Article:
September
2016

The case for function tree

In this article we are going to talk about writing good code and what challenges we face reaching for it. Readable, declarative, composable and testable are all terms related to writing good code. Often pure functions is referred to as the solution, but writing web applications is mostly about side effects and complex asynchronous flows, concepts that are inherently impure. This article will explain a concept that allows us to inherit all these great attributes of pure functions and still embrace side effects and complex asynchronous flows.

Writing good code

The holy grail of writing good code is pure functions. A pure function is basically a function that will always produce the same output based on the input:


function add(numA, numB) {
  return numA + numB
}

The benefits of pure functions is that they are easy to test.


test.equals(add(2, 2), 4)

They also have the benefit of composability.


test.equals(multiply(add(4, 4), 2), 16)

And they can easily be used in a declarative manner.


const totalPoints = users
  .map(takePoints)
  .reduce(sum, 0)

But if you take a look at your application. How much of it can really be expressed as a pure function? How much of it is really about transforming values, which pure functions traditionally do? I would suggest most of your code is not about transforming values, but running side effects. You do http requests, DOM manipulation, websockets, local storage, workers, application state changes etc. That is what application development is all about, at least on the web.

Side effects

Typically we refer to side effects as:


function getUsers() {
  return axios.get('/users')
    .then(response => ({users: response.data}))
}

Our function points to something “outside itself”, axios, and the resolved value is not always the same as it is a server response. We can still use this function declaratively and compose it into many different chains though:


doSomething()
  .then(getUsers)
  .then(doSomethingElse)

But we will have a hard time testing it as axios is out of our control.

But what if we did:


function getUsers(axios) {
  return axios.get('/users')
    .then(response => ({users: response.data}))
}

Now it is easy to test it:


const axiosMock = Promise.resolve({data: ['userA', 'userB']})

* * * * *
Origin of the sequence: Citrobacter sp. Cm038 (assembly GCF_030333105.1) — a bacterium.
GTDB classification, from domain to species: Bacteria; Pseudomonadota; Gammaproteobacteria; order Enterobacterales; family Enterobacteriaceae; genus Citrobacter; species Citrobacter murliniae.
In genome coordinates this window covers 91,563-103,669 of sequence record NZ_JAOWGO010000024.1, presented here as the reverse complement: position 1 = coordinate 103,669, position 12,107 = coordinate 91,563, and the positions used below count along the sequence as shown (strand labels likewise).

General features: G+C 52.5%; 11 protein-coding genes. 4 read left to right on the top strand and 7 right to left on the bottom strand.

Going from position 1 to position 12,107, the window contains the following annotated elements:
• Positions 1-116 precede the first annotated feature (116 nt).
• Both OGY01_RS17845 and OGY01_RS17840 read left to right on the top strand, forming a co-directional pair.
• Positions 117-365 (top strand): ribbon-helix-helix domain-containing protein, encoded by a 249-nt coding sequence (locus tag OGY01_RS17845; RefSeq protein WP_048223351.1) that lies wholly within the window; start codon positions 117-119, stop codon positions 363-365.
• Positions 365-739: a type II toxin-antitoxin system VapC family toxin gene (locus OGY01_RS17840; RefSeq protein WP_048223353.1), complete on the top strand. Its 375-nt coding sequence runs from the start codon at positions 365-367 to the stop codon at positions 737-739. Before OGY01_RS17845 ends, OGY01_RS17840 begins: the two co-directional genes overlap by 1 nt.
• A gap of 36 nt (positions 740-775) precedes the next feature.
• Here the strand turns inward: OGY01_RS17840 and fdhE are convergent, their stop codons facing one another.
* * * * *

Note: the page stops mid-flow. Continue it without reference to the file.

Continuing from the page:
getUsers(axiosMock).then(result => {
  assert.deepEqual(result, {users: ['userA', 'userB']})
})

But now we will have problems composing it into different chains as axios needs to be explicitly passed in.


doSomething() // Has to return axios
  .then(getUsers) // to pass it in here
  .then(doSomethingElse)

Functions running side effects is problematic indeed.

A popular term with projects like Elm, Cycle, and implementations in redux (redux-loop), is to “push side effects to the edge of your app”. This basically means that your application business logic is kept pure and whenever you want to do a side effect you have to decouple it. The problem with this approach, arguably, is that it does not help readability. You can not express a coherent complex flow. Your application will have multiple decoupled cycles which hides the relationship of one side effect causing an other side effect, and so on. This does not matter on simple apps, because you rarely have more than one extra cycle, but in big applications you can end up with many cycles and it is difficult to understand how they relate to each other.

Let me explain this in more detail looking at some code.

A typical application flow

So lets say you have an application. When the application mounts you want to grab data about the user to verify if the user is logged in or not. Then you want to grab some assignments. These assignments refers to other users, so you need to dynamically grab information about them as well based on the result of the assignments. How would we go about making this flow readable, declarative, composable and testable?

A naive implementation would be, using redux as an example:


function loadData() {
  return (dispatch, getState) => {
    dispatch({
      type: AUTHENTICATING
    })
    axios.get('/user')
      .then((response) => {
        if (response.data) {
          dispatch({
            type: AUTHENTICATION_SUCCESS,
            user: response.data
          })
          dispatch({
            type: ASSIGNMENTS_LOADING
          })
          return axios.get('/assignments')
            .then((response) => {
              dispatch({
                type: ASSIGNMENTS_LOADED_SUCCESS,
                assignments: response.data
              })
              const missingUsers = response.data.reduce((currentMissingUsers, assignment) => {
                if (!getState().users[assigment.userId]) {
                  return currentMissingUsers.concat(assignment.userId)
                }
                return currentMissingUsers
              }, [])
              dispatch({
                type: USERS_LOADING,
                users: users
              })
              return Promise.all(
                missingUsers.map((userId) => {
                  return axios.get('/users/' + userId)
                })
              )
                .then((responses) => {
                  const users = responses.map(response => response.data)
                  dispatch({
                    type: USERS_LOADED,
                    users: users
                  })
                })
            })
            .catch((error) => {
              dispatch({
                type: ASSIGNMENTS_LOADED_ERROR,